That deal was null and void right there because they broke the non-disclosure. So what I think happened, this is just my thought, okay, but they must have borrowed some money for their expenses and they had to pay that back because they guaranteed the guy the deal was going to happen. Now they’re scrambling with a lawsuit. I did not ever tell them I represented Michael Jackson or the brothers. Because I didn’t. I was Michael’s friend.

Exel: Who had an in.

DiLeo: Yeah, who could get Michael on the phone. While what we were talking about were movie projects. Now when March came, first of all Michael signed his deal with AEG, I believe, in London before he made the announcement. I had no idea. We didn’t really discuss what he was doing with AEG, he did it, you know what I mean, we talked after that, again about movies. I said, “I see you made a deal.” He said, “Oh yeah, I’m very happy.” He said, “I’m doing this for my children because they’ve never seen me perform and I want them to see why people chase me in cars. “ “Why?” “Because they have questions.”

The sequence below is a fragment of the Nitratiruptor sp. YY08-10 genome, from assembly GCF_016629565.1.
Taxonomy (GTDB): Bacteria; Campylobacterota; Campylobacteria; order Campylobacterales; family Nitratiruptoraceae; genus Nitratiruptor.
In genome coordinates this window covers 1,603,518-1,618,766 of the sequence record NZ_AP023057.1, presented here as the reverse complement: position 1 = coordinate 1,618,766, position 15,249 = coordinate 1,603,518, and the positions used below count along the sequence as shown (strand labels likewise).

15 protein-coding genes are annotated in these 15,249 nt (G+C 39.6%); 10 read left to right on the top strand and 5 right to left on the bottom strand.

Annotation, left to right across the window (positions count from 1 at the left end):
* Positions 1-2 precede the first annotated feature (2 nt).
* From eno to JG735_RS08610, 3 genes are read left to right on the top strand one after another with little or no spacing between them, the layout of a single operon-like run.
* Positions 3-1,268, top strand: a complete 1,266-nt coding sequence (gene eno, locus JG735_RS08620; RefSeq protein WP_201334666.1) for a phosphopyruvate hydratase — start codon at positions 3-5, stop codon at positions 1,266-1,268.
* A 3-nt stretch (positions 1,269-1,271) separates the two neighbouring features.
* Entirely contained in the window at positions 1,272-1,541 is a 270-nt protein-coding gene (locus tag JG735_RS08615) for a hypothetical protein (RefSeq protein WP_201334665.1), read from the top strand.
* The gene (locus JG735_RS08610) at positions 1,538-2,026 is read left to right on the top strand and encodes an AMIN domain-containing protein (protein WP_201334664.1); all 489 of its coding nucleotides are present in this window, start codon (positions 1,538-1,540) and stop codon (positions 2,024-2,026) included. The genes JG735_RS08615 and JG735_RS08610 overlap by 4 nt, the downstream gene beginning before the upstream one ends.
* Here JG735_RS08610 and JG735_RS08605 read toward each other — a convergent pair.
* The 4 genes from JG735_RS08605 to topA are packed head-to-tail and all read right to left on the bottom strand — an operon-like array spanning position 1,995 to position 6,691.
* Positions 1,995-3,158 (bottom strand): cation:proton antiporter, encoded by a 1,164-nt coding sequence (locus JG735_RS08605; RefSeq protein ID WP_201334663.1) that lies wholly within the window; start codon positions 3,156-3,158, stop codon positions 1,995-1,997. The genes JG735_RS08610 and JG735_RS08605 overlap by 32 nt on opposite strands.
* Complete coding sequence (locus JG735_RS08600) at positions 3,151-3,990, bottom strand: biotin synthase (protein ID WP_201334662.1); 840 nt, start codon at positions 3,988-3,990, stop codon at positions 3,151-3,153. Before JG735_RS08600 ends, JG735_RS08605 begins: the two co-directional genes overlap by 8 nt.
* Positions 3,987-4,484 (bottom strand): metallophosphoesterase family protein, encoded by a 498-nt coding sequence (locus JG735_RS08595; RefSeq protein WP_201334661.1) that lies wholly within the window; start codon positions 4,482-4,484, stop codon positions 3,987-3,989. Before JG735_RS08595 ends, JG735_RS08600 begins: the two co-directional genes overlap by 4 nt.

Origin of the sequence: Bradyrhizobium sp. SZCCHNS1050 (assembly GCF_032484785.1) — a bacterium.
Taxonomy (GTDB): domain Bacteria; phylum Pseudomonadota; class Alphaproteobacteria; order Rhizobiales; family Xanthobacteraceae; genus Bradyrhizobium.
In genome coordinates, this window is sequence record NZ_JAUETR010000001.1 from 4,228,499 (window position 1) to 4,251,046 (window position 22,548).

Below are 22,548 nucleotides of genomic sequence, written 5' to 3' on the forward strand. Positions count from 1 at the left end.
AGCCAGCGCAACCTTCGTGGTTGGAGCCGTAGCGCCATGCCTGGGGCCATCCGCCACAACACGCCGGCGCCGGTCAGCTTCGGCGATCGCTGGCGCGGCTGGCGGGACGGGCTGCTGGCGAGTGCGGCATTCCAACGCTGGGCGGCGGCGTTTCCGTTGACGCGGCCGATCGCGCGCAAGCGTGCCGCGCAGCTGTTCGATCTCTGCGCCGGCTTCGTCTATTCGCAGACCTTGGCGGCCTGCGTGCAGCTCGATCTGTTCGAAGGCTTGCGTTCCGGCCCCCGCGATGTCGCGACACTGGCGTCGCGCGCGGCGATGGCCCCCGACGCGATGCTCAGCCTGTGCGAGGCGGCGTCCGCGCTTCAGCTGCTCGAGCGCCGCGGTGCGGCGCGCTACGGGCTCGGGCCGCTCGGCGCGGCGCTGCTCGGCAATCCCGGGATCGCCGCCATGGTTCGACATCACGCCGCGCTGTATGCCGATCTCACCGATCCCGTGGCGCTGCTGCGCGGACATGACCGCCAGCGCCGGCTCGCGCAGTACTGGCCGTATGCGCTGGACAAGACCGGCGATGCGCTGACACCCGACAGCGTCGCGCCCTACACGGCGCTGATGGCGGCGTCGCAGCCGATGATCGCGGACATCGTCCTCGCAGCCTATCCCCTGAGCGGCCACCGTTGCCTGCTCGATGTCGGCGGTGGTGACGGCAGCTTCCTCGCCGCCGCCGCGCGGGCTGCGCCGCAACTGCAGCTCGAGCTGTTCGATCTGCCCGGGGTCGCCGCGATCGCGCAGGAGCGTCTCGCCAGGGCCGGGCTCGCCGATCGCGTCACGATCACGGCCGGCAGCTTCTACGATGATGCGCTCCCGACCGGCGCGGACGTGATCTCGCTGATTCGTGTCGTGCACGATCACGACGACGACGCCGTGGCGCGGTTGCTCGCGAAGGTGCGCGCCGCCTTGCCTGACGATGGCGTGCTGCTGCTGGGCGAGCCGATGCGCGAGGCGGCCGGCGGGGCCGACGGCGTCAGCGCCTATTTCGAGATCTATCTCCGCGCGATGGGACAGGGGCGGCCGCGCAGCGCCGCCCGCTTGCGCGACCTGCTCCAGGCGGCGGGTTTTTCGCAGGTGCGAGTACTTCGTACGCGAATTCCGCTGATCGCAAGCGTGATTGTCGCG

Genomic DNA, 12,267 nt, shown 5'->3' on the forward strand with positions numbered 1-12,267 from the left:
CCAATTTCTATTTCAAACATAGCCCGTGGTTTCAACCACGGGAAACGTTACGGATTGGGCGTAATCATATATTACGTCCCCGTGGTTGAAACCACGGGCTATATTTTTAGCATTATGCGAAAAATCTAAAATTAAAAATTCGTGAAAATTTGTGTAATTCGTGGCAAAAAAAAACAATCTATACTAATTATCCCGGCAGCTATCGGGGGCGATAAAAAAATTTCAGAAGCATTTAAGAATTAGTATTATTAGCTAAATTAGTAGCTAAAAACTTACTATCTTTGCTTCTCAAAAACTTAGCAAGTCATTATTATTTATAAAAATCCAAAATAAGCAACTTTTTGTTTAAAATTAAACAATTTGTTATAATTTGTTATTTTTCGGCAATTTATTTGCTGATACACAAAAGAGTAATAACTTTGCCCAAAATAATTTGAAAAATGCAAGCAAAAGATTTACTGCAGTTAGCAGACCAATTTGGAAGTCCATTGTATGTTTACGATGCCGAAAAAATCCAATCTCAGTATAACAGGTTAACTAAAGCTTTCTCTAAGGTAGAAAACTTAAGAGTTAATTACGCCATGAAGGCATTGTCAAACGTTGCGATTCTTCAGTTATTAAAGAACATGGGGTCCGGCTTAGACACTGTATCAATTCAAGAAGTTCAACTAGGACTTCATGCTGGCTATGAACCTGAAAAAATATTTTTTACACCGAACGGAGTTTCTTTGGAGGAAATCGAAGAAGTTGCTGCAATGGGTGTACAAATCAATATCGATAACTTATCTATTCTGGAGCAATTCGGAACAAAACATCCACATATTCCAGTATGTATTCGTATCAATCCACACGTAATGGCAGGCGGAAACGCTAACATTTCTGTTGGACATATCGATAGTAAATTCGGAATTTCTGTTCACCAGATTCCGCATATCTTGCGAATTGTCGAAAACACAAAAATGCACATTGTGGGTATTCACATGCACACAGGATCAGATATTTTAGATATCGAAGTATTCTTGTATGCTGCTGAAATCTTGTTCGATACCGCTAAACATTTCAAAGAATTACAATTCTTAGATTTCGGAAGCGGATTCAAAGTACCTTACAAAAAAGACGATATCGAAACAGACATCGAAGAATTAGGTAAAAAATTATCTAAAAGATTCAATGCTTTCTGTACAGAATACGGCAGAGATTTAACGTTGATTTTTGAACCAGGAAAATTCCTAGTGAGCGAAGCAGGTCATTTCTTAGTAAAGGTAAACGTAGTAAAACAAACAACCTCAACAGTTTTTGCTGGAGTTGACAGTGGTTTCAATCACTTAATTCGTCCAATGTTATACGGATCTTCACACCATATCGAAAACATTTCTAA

I say, “That’s a good idea.” I never said “Do you need my help? Can I be involved? Do want to do this other deal?” Okay? So now he calls me in March and says, “Frank have you ever met, do you know Randy Phillips?” I said no. I said “I know who he is”. I said “To tell you the truth our paths have never crossed”. I said “When I managed you before he was doing something else”. I think it was with Rod Stewart.

Exel: Yeah, Rolling Stones or Rod Stewart.

DiLeo: I said “I don’t know” and he says “Well, would you do a conference call tomorrow with me and Randy?” I said “Yeah, I’ll do a conference call but what’s it about?” I don’t wanna do a conference call just to do a conference call.

He said, “Well I want to know if you’ll manage me again.” And I said “Well yeah sure” and I said “Why?” and he said “Well you know I’m doing these concerts and I need help. You know how to do this, you know what I want.” Next day we had a conference call. Michael and I spoke, Randy kind of listened, we got introduced over the phone and Randy says to Michael, “It sounds like you have a real comfort level with Frank”.